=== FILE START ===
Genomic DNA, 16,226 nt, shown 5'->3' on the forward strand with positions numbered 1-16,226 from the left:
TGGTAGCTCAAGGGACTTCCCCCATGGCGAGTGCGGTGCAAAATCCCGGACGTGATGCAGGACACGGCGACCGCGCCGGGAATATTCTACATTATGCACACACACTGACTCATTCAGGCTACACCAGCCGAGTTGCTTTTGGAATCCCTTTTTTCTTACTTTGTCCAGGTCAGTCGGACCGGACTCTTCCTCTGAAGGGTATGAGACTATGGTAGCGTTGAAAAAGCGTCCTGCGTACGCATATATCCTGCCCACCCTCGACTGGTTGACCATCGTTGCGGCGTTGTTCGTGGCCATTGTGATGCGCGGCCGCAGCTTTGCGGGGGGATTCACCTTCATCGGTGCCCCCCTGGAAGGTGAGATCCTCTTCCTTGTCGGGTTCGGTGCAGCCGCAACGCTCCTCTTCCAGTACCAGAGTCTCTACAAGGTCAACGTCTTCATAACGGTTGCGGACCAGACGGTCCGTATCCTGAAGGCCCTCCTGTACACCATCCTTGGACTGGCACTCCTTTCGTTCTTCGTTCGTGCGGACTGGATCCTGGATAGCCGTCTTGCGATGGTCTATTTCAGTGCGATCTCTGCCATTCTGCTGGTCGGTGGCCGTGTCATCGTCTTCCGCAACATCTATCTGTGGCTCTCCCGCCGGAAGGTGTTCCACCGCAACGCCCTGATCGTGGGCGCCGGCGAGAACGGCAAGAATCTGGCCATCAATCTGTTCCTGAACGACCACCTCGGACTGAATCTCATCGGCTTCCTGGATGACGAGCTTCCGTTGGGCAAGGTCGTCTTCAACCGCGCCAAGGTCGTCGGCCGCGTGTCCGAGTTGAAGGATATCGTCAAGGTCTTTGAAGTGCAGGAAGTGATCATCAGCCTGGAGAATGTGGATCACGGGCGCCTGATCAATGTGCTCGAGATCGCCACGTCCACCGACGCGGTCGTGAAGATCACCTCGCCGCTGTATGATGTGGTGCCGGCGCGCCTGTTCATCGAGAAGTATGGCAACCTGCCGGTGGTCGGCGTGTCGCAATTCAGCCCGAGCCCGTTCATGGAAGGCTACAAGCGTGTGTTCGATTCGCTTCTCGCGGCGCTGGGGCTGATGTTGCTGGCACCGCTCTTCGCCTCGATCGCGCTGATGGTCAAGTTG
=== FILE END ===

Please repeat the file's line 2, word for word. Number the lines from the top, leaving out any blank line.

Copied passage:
TGGTAGCTCAAGGGACTTCCCCCATGGCGAGTGCGGTGCAAAATCCCGGACGTGATGCAGGACACGGCGACCGCGCCGGGAATATTCTACATTATGCACACACACTGACTCATTCAGGCTACACCAGCCGAGTTGCTTTTGGAATCCCTTTTTTCTTACTTTGTCCAGGTCAGTCGGACCGGACTCTTCCTCTGAAGGGTATGAGACTATGGTAGCGTTGAAAAAGCGTCCTGCGTACGCATATATCCTGCCCACCCTCGACTGGTTGACCATCGTTGCGGCGTTGTTCGTGGCCATTGTGATGCGCGGCCGCAGCTTTGCGGGGGGATTCACCTTCATCGGTGCCCCCCTGGAAGGTGAGATCCTCTTCCTTGTCGGGTTCGGTGCAGCCGCAACGCTCCTCTTCCAGTACCAGAGTCTCTACAAGGTCAACGTCTTCATAACGGTTGCGGACCAGACGGTCCGTATCCTGAAGGCCCTCCTGTACACCATCCTTGGACTGGCACTCCTTTCGTTCTTCGTTCGTGCGGACTGGATCCTGGATAGCCGTCTTGCGATGGTCTATTTCAGTGCGATCTCTGCCATTCTGCTGGTCGGTGGCCGTGTCATCGTCTTCCGCAACATCTATCTGTGGCTCTCCCGCCGGAAGGTGTTCCACCGCAACGCCCTGATCGTGGGCGCCGGCGAGAACGGCAAGAATCTGGCCATCAATCTGTTCCTGAACGACCACCTCGGACTGAATCTCATCGGCTTCCTGGATGACGAGCTTCCGTTGGGCAAGGTCGTCTTCAACCGCGCCAAGGTCGTCGGCCGCGTGTCCGAGTTGAAGGATATCGTCAAGGTCTTTGAAGTGCAGGAAGTGATCATCAGCCTGGAGAATGTGGATCACGGGCGCCTGATCAATGTGCTCGAGATCGCCACGTCCACCGACGCGGTCGTGAAGATCACCTCGCCGCTGTATGATGTGGTGCCGGCGCGCCTGTTCATCGAGAAGTATGGCAACCTGCCGGTGGTCGGCGTGTCGCAATTCAGCCCGAGCCCGTTCATGGAAGGCTACAAGCGTGTGTTCGATTCGCTTCTCGCGGCGCTGGGGCTGATGTTGCTGGCACCGCTCTTCGCCTCGATCGCGCTGATGGTCAAGTTG